The night skies of Aldringham, by G Horrocks
The night skies of Aldringham have always been beautiful. I’ve lived here for over twenty years. After the noise and disturbances of Leiston during the Sizewell B construction, moving to Aldringham offered a magical world, especially at night. The splendour of the Milky Way still shines overhead, and several species of lowland rare bat, plus threatened hedgehogs, hares, bees, birds, and the nearly extinct glow-worm and stag beetle, can all still manage to live here.
Walking to school in Knodishall with my children was always particularly lovely in spring. We’d pass through Aldringham Wood, along Fitches’ Lane in bloom, with hawthorn and blackthorn hooped over us, and nightingales singing around us. Aldringham Wood has been one of their remaining habitats, and my daughter, who is a singer, duets with them.
Unsympathetic developments in the area have seen their numbers dwindle in recent years, but they are still there. What will really finish them off is Scottish Power's proposed cable corridor. Fifty metres wide, twenty metres deep, it will fell the woods on either side of Aldeburgh Road, bisect the river, destroy the eastern end of ancient Fitches Lane and blight the houses alongside it, then bend south and run alongside what’s left of Fitches Lane, to save - not the wood nor the lane - but Knodishall sewage works.
Trees cannot be planted atop the cables, because the trenches need to be easily reopened in future developments. So, a chunk of Aldringham Wood will be gone forever. Security lighting will destroy the habitat of those creatures that need dark skies. Digging up long undisturbed earth means no future for the invertebrates that rely on its habitat. And constant noise, pollution and disruption will drive away day inhabitants. Farewell to the stars, and goodbye to those animals that found one of their last refuges here.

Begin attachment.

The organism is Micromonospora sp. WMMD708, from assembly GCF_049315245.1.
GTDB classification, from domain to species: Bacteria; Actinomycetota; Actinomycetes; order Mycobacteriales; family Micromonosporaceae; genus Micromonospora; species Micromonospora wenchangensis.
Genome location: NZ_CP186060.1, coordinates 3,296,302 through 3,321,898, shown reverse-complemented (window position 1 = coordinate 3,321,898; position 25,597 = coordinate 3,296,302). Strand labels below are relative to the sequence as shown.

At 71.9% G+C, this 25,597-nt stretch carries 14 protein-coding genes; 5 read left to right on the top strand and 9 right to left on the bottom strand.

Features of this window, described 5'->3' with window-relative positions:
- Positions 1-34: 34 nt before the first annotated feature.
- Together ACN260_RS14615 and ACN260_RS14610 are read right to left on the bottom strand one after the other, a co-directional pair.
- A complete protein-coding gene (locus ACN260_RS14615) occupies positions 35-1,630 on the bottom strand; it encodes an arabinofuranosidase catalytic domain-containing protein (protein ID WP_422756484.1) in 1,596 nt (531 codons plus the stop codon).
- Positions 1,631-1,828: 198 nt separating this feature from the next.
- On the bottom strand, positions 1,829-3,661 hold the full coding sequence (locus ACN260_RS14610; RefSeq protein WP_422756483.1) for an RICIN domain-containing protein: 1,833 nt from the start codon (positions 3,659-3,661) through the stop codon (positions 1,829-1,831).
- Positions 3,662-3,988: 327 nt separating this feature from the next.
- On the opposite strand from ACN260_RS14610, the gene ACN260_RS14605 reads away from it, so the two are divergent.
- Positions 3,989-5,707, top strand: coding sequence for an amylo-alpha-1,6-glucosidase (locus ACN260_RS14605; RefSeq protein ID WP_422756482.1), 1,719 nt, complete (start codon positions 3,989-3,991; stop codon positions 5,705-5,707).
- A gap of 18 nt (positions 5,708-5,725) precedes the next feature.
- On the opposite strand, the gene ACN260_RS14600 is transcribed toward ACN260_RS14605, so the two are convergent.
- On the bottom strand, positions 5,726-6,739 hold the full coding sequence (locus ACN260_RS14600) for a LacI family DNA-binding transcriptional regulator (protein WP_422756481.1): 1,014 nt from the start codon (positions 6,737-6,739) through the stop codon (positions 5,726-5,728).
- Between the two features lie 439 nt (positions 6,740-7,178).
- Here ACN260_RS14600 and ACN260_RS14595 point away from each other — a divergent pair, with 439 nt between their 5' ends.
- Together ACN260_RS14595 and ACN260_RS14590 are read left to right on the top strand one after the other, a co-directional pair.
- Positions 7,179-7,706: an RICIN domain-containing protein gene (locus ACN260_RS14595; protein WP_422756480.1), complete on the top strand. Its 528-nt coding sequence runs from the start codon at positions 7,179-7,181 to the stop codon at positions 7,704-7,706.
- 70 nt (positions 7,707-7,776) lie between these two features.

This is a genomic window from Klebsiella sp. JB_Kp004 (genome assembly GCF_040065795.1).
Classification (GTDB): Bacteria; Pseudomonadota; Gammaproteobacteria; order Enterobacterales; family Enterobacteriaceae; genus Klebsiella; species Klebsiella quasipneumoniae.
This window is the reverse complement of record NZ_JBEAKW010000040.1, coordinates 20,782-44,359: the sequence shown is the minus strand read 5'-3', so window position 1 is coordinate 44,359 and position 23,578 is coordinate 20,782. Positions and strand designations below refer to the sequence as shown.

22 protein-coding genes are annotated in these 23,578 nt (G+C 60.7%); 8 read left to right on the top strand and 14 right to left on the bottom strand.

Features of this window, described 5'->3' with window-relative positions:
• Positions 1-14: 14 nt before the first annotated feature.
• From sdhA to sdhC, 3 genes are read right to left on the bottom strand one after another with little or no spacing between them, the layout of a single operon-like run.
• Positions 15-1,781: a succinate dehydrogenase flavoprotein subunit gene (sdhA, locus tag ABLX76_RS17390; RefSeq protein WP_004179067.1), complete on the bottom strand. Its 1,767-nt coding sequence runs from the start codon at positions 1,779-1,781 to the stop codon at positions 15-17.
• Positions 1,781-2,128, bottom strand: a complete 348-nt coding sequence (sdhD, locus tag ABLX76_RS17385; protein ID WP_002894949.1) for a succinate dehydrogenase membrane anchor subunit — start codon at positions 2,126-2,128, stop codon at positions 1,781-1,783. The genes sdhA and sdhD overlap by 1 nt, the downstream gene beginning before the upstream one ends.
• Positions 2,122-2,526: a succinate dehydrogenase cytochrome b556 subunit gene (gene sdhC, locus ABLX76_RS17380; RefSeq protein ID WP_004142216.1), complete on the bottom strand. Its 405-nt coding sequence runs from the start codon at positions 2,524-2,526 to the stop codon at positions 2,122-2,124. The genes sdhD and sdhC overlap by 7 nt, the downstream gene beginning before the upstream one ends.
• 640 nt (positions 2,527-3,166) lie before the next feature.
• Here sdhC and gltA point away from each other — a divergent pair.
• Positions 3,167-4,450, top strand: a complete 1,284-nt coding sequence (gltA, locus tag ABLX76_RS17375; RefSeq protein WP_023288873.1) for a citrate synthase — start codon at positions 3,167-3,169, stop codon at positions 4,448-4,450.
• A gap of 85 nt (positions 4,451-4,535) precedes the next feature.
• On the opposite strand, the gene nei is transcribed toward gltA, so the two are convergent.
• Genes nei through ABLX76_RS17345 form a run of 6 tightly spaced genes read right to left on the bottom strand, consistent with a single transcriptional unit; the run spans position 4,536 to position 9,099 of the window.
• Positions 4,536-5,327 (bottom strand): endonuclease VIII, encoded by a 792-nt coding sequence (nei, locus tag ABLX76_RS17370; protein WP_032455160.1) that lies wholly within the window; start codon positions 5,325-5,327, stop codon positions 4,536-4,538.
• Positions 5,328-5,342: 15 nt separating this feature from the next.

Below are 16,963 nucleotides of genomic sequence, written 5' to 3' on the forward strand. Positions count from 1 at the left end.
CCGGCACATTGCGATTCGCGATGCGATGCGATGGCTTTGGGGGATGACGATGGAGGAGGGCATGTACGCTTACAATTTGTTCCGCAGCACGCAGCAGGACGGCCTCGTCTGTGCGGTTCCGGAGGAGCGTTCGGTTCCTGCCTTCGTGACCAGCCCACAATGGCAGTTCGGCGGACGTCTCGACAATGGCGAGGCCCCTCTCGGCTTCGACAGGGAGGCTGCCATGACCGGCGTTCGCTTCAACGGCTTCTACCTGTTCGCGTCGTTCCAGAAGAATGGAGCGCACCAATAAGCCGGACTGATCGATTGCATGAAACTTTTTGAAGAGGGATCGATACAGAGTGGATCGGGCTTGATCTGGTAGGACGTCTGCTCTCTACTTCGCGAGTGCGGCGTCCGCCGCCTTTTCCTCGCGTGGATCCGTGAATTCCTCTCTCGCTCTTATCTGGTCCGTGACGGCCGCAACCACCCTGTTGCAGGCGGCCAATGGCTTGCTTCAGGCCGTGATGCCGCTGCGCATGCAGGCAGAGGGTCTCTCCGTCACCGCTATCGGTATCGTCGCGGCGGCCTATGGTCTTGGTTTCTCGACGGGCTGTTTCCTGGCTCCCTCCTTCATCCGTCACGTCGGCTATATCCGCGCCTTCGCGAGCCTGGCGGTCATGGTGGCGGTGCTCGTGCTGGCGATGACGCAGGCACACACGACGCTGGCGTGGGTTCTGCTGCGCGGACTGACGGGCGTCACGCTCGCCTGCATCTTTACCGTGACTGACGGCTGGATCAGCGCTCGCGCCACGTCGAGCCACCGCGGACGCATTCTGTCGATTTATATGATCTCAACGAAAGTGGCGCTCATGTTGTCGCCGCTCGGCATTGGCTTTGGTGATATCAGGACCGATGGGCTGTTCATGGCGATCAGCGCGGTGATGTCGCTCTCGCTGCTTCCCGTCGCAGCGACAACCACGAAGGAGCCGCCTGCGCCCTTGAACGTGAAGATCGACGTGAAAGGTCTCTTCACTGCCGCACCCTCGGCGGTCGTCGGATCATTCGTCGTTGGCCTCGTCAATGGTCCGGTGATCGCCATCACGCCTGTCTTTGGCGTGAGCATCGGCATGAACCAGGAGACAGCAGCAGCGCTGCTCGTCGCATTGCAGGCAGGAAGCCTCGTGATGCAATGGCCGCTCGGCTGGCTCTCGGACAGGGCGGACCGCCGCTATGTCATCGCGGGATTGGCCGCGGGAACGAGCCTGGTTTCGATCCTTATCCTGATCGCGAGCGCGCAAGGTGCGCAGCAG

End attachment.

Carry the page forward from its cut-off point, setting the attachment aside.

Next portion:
When I spoke to Scottish Power about the at-risk wildlife in their path, they admitted they knew about the nightingales in Thorpeness, but not the rare species in Aldringham. No entomologist had been asked to survey the area.
We are warned that the UK is among the most nature-depleted countries on the planet, so why do we contemplate destroying one of the last sanctuaries, as if there are no alternatives?
As for the humans living alongside on Aldeburgh Road, in houses whose current selling point is their view across the field that’s designated for cables, a whole new industrial environment awaits.
If you haven't already done so, why not invite your friends and family to write to the Secretary of State.... use the sample letter.
If the UK is to meet their commitment to the Paris Agreement on greenhouse gas reductions, surely it is better to build offshore solutions for wind farm energy delivery, rather than release more emissions by digging up the countryside to lay cables and build massive substations, interconnectors and converters. The Government should take a leaf out of NSWPH's book, keep it all in one place, offshore..
"The industrialisation of The Shire was based on Tolkein’s childhood experience of the blighting of the Worcestershire countryside by the spread of heavy industry. In the Fellowship of the Ring the main protagonists have their homeland in The Shire: Frodo,Sam, Merry and Pippin all had to face great danger in their quest against grave threats to life as they knew it. I think many of the [Suffolk]communities that I have spoken to in recent months will identify with the plight of Frodo and his friends." writes Fiona Cairns, Director of Suffolk Preservation Society.